The National Institutes of Health is spending over $200,000 on a video game about clean water.
The computer game will help children "right the environmental wrongs" of a fictional town. A grant for the project was awarded last month to Meadowlark Science and Education, a company that makes STEM video games in Missoula, Mont.
The target audience of the new environmental health video game is 5th and 6th graders, who will use the game to sharpen their Science, Technology, Engineering, and Math skills while increasing their "awareness of the importance of clean water."
"Improving STEM-focused curriculum is a primary objective of the current U.S. administration and is crucial for ensuring that upcoming generations receive the training and skills necessary to compete in the existing global economy," according to the grant for the project. "To that end, there is an urgent need for additional effective teaching tools able to reach a generation that requires instant access to information and advanced technology."
"Of particular interest to this proposal is the development of a highly effective, marketable, and interactive educational video game (iEVG) that focuses on STEM topics and targets 5th and 6th grade students—the age at which interest in STEM subjects is developed or lost," the grant states.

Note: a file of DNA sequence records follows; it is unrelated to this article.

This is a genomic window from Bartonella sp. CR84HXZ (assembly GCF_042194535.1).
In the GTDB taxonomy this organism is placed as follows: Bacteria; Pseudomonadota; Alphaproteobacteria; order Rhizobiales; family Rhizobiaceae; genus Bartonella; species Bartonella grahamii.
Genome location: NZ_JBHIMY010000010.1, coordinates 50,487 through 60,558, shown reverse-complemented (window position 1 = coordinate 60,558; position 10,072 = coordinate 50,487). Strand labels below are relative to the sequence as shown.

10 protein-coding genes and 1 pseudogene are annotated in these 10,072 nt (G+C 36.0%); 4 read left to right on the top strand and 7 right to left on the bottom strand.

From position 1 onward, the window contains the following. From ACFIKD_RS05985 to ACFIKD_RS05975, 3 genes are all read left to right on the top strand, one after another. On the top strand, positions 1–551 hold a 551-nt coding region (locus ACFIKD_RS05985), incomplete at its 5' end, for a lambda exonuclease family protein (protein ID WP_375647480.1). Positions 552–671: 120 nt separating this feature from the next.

The goal of the study is to create a computer game with "significant commercial potential that increases awareness of the importance of clean water in human health."
The project, which began in July, has received $224,999. Research will continue through 2018.
Meadowlark Science and Education announced an upcoming project on its website for a computer game entitled "Water Follies." The objective of the game is for children to convince politicians on the importance of environmental issues.
"You play as Clark Flyer, a meadowlark who works together with a diverse cast of lovable animal characters, to solve and correct environmental issues plaguing their town," the company said. "Clark's goal is to convince the reluctant politicians in power that clean, lead-free drinking water should be everyone's top priority."
"Using your knowledge of STEM, you will solve puzzles, conduct experiments, and develop hypotheses to right the environmental wrongs that have affected the community," Meadowlark Science and Education said. "By interacting with the townsfolk, you will make many new friends and learn about their lives. With the help of your new buddies, you can make Holian Falls a town where everyone would want to live!"
The company has a disclaimer on its website listing government funding and that the content is "solely the responsibility of the authors and does not necessarily represent the official views of the National Institutes of Health."